Few players at Real Salt Lake this season exemplified the mantra USL's been carting around — "#Path2Pro" — like Real Salt Lake's Luke Mulholland.
Mulholland, who played Division II soccer for four years while attending Wingate University in North Carolina, came to the United States after receiving college offers when playing with the soccer team at Preston College. They'd come to the States to play in some tournaments, and he received offers. Wingate, despite its Division II status, won out — and it was probably an academic decision.
Making the jump in England from college to professional play isn't necessarily the easiest thing in the world. As a frame of reference, Preston College has a football academy that partners with AFC Fylde, who have only just moved up to the sixth division in England. Making the leap from the sixth, seventh or eighth division to, say, the Championship, let alone the Premier League is almost always a foregone conclusion. Sure, you can be a professional playing in the fifth division — Conference Premier — but some of the teams playing there are still semi-professional. Contracts there can make MLS developmental contracts look desirable.
Which isn't to say that Luke Mulholland couldn't have made it in England, or that he would have wallowed in the semi-professional leagues for a few years, but it's still something to think about. Preston College lists some players who have made it in the game, and you know who tops the list? Luke Mulholland. Rightly so — a couple other players to have played in the U.S. made the list too, but they're names you'd gloss over easily. David Schofield, who played for Harrisburg City Islanders until 2011, and John Cunliffe, who played a combined 27 games with Chivas USA and San Jose Earthquakes in 2007 and 2008, respectively.
And that's about the extent of it. There are some players listed as having played with Fylde, but the list isn't glamorous or extensive. Jumping to Wingate University doesn't offer much glamour, either, but midway through his college career, he started playing for Reading United, too. Reading — then the Rage — is a USL PDL team that's had a lot of success developing MLS players. Their list of notable former players is extensive. It's hard to say if they simply bring on good players or if they're extremely proficient in development, but there's clearly something there.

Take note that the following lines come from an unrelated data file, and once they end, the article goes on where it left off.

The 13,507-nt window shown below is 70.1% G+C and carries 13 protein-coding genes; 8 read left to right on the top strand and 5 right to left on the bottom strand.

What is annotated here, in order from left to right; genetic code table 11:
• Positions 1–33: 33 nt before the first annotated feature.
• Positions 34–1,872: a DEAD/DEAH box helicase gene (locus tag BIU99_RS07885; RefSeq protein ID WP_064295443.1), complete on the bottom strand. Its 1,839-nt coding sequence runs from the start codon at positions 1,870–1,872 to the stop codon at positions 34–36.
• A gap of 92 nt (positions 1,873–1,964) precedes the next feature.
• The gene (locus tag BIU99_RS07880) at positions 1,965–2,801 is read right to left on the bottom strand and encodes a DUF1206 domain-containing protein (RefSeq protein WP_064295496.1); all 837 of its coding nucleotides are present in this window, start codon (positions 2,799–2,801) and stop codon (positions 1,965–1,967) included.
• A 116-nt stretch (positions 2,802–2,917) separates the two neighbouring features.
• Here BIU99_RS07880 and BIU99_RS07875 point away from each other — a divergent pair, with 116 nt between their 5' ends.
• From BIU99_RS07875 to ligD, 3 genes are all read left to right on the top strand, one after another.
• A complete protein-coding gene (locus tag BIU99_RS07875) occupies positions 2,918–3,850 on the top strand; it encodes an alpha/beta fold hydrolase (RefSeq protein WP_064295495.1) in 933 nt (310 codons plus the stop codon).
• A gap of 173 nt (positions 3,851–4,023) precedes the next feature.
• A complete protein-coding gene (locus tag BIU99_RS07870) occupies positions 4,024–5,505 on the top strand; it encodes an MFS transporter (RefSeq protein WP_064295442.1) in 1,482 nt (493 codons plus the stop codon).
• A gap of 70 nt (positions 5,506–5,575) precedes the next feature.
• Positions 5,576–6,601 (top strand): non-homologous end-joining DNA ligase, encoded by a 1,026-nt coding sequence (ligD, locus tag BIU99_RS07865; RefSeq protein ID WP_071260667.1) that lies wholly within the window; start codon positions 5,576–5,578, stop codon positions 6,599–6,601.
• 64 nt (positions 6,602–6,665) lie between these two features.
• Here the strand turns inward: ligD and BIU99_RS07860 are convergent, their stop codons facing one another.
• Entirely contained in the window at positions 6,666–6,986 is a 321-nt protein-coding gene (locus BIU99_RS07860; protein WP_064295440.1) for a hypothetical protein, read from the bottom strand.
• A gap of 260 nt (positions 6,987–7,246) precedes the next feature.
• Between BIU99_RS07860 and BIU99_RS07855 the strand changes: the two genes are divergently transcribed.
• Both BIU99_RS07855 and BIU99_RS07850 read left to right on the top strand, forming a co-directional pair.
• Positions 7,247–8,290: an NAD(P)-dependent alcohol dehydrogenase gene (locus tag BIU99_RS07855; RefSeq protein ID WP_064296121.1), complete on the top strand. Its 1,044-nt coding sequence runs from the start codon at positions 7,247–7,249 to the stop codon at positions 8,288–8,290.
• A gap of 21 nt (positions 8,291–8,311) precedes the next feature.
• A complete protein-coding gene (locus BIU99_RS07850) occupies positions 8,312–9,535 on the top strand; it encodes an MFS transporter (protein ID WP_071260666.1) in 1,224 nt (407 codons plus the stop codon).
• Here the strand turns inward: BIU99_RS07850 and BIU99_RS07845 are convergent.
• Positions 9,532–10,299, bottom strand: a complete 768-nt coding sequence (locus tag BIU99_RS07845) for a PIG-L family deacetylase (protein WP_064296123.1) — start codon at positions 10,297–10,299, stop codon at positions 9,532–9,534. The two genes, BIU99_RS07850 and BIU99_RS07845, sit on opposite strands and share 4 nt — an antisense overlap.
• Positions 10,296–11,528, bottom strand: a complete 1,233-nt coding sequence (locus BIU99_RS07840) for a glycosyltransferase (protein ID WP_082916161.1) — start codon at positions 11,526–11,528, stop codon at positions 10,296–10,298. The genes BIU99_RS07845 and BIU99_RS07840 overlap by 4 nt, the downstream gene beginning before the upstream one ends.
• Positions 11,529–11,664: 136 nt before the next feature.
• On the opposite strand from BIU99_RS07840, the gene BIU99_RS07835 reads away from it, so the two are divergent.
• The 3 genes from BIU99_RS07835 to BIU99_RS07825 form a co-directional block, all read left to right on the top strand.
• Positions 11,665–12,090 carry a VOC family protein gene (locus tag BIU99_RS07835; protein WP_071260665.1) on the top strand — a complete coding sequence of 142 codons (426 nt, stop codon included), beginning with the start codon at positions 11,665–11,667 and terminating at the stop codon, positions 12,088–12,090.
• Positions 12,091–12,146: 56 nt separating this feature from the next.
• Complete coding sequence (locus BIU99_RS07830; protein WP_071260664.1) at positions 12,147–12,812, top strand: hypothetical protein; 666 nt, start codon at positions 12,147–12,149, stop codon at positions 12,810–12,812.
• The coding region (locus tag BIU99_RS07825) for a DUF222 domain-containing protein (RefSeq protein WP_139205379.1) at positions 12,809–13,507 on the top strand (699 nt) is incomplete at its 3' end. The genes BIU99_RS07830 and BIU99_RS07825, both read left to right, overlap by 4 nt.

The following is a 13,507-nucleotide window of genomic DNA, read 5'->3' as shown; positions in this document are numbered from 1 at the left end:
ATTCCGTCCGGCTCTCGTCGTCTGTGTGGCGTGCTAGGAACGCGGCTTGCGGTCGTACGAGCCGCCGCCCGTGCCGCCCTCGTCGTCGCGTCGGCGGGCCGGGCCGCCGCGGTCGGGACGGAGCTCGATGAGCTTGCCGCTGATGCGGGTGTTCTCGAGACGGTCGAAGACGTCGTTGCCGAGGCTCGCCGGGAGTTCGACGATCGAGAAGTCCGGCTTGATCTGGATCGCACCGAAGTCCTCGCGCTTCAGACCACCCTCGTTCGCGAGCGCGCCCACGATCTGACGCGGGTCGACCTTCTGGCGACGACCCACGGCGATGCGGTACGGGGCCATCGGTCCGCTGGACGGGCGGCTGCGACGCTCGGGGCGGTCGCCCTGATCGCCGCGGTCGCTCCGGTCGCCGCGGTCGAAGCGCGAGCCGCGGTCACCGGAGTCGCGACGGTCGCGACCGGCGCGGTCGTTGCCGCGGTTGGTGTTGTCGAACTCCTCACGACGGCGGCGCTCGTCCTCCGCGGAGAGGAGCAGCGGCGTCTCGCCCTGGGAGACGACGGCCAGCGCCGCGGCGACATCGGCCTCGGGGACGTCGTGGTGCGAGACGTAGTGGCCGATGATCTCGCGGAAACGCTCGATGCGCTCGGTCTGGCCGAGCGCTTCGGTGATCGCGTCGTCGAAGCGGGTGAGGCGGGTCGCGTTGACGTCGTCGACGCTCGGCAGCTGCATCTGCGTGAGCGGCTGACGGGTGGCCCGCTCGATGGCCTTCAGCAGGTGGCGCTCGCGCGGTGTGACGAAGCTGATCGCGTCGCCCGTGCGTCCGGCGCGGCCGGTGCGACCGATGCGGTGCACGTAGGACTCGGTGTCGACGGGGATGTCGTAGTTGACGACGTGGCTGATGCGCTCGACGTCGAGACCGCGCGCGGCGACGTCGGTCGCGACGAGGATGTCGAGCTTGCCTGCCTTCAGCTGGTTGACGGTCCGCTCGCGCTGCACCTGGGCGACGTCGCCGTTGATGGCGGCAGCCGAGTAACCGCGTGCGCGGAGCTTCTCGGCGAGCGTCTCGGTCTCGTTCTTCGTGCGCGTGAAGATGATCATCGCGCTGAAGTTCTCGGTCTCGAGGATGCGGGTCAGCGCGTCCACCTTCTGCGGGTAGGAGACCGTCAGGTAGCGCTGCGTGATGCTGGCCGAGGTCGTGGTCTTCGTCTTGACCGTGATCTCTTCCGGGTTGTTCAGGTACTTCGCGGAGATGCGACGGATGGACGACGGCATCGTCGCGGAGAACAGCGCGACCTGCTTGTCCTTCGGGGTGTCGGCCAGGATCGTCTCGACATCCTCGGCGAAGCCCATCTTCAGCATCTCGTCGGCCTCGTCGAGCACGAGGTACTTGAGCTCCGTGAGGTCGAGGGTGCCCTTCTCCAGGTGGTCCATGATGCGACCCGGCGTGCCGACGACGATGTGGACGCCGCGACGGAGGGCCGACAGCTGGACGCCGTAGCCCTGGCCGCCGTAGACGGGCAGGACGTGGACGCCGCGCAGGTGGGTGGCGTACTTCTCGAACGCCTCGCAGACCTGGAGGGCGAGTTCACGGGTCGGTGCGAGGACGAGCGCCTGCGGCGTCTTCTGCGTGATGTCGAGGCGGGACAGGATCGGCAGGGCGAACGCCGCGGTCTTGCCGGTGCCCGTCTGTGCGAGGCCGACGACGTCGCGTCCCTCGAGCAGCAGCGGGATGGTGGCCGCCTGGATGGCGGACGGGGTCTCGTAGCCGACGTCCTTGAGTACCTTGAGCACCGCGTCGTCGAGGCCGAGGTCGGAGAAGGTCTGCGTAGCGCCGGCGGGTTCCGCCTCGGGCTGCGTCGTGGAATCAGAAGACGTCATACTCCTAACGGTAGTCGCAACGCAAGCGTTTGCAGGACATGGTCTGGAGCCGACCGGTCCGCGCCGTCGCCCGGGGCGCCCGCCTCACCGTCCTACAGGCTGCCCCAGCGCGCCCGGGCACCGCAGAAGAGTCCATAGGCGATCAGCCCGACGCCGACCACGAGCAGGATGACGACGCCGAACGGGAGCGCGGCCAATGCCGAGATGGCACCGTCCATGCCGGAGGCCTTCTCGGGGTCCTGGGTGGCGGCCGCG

And it's hard, too, to say whether that's down to Reading United that Luke Mulholland has transpired to hit MLS levels, or if it's because he's pushed himself harder and harder. If we're to be honest, it's probably a strong mix of the two. Mulholland is clearly and obviously a talented, hard-working person and player. From there, Mulholland's career took him to USL Pro's Wilmington Hammerheads (where he played against RSL in the US Open Cup) and NASL's Minnesota Stars (now Minnesota United) and Tampa Bay Rowdies.
If there's a poster boy for "#Path2Pro," it's probably not somebody like Bradford Jaimeson IV, who has been a part of New York Cosmos, Chivas USA, and LA Galaxy academies, as well as United States U-17 and U-20 teams. He'll probably turn into a good player, but his path is one taken by a superbly talented young player who has had some luck with opportunities.
We don't need to look any further than Luke Mulholland for that claim: From Preston College to Wingate University and USL PDL's Reading United, then from NASL to Real Salt Lake — that's a path befitting a hard-working, talented player who created his own opportunities.